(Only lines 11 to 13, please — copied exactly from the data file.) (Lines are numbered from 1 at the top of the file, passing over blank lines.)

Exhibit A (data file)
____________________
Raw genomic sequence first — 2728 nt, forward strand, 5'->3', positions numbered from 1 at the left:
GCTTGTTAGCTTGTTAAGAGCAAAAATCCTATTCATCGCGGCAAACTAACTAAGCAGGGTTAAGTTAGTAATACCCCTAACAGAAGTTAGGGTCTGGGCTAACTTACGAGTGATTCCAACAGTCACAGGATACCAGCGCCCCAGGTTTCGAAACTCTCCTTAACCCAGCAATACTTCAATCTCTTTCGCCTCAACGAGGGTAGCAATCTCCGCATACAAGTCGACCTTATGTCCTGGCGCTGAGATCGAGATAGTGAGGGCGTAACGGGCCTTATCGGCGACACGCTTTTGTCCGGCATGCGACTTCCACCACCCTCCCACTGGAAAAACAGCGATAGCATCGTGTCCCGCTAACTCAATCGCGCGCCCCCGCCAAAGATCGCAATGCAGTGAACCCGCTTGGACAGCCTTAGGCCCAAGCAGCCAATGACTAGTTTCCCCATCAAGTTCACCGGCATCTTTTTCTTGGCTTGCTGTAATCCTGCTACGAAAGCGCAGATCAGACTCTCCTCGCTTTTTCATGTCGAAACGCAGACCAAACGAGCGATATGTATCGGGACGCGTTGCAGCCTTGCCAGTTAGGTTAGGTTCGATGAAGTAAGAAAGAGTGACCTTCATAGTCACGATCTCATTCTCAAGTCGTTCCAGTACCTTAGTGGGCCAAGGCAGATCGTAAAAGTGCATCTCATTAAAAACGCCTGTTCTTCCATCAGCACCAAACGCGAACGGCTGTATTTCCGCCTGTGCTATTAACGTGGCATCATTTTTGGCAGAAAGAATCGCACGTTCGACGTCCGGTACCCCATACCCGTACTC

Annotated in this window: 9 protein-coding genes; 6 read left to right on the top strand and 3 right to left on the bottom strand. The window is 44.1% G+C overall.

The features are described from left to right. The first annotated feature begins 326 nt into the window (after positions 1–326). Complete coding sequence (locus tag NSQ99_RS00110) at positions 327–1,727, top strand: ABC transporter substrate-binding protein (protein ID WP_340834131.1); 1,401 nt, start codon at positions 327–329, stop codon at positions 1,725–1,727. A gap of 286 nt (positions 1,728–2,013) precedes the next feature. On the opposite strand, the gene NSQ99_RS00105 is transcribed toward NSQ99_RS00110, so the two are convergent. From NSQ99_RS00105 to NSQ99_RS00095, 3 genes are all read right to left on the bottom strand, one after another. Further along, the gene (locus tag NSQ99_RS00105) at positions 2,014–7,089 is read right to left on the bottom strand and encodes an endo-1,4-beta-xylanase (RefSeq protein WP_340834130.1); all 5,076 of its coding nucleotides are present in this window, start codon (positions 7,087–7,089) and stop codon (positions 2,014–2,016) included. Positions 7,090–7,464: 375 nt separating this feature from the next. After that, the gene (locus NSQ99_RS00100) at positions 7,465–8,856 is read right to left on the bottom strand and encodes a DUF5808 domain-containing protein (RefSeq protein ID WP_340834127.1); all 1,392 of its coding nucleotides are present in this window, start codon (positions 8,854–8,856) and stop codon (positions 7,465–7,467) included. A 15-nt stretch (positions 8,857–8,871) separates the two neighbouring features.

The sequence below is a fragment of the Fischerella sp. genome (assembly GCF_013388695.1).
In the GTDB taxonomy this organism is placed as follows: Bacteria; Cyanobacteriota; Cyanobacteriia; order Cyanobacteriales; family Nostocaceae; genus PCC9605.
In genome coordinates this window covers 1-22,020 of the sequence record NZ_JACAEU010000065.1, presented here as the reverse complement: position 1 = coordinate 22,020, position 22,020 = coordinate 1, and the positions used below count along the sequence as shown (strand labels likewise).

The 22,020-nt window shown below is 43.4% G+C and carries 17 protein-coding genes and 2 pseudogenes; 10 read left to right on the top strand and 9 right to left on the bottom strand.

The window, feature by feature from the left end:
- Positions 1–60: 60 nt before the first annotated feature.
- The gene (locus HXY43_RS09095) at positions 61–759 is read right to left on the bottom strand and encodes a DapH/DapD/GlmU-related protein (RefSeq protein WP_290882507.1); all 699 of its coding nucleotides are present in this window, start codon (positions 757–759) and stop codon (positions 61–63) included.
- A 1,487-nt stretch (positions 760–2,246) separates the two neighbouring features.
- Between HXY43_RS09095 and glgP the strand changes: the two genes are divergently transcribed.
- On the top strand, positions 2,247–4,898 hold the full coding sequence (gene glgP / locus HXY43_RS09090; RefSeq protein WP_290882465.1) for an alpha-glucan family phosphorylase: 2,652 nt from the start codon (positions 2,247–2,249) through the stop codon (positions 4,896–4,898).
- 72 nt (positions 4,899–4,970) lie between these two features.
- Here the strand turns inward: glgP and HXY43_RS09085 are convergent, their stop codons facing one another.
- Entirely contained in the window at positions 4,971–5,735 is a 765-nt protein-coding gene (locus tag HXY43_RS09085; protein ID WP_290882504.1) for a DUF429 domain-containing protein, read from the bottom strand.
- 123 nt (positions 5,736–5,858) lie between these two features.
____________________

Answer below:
- The gene (locus HXY43_RS09095) at positions 61–759 is read right to left on the bottom strand and encodes a DapH/DapD/GlmU-related protein (RefSeq protein WP_290882507.1); all 699 of its coding nucleotides are present in this window, start codon (positions 757–759) and stop codon (positions 61–63) included.
- A 1,487-nt stretch (positions 760–2,246) separates the two neighbouring features.
- Between HXY43_RS09095 and glgP the strand changes: the two genes are divergently transcribed.